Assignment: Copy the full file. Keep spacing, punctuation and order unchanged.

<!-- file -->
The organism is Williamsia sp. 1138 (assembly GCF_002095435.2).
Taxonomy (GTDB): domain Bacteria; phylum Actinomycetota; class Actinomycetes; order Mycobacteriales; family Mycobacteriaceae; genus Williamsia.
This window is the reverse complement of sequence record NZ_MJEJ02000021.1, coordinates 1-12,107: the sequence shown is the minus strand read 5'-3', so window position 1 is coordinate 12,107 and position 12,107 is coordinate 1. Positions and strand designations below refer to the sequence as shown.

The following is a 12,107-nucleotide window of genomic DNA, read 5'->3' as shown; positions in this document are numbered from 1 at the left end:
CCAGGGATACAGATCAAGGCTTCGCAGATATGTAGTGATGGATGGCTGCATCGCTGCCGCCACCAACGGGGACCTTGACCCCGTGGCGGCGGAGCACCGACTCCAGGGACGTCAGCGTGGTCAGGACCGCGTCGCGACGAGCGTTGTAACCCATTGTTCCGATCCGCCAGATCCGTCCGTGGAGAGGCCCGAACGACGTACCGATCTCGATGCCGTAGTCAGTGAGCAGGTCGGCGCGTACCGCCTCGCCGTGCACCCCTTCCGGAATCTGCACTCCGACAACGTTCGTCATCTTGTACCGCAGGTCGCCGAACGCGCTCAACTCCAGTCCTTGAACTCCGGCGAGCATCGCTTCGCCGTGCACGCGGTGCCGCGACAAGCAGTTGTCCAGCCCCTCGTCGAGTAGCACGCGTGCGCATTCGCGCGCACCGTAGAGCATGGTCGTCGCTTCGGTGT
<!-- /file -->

The organism is Williamsia sp. 1138 (assembly GCF_002095435.2).
Taxonomy (GTDB): domain Bacteria; phylum Actinomycetota; class Actinomycetes; order Mycobacteriales; family Mycobacteriaceae; genus Williamsia.
This window is the reverse complement of sequence record NZ_MJEJ02000021.1, coordinates 1-12,107: the sequence shown is the minus strand read 5'-3', so window position 1 is coordinate 12,107 and position 12,107 is coordinate 1. Positions and strand designations below refer to the sequence as shown.

The following is a 12,107-nucleotide window of genomic DNA, read 5'->3' as shown; positions in this document are numbered from 1 at the left end:
CCAGGGATACAGATCAAGGCTTCGCAGATATGTAGTGATGGATGGCTGCATCGCTGCCGCCACCAACGGGGACCTTGACCCCGTGGCGGCGGAGCACCGACTCCAGGGACGTCAGCGTGGTCAGGACCGCGTCGCGACGAGCGTTGTAACCCATTGTTCCGATCCGCCAGATCCGTCCGTGGAGAGGCCCGAACGACGTACCGATCTCGATGCCGTAGTCAGTGAGCAGGTCGGCGCGTACCGCCTCGCCGTGCACCCCTTCCGGAATCTGCACTCCGACAACGTTCGTCATCTTGTACCGCAGGTCGCCGAACGCGCTCAACTCCAGTCCTTGAACTCCGGCGAGCATCGCTTCGCCGTGCACGCGGTGCCGCGACAAGCAGTTGTCCAGCCCCTCGTCGAGTAGCACGCGTGCGCATTCGCGCGCACCGTAGAGCATGGTCGTCGCTTCGGTGT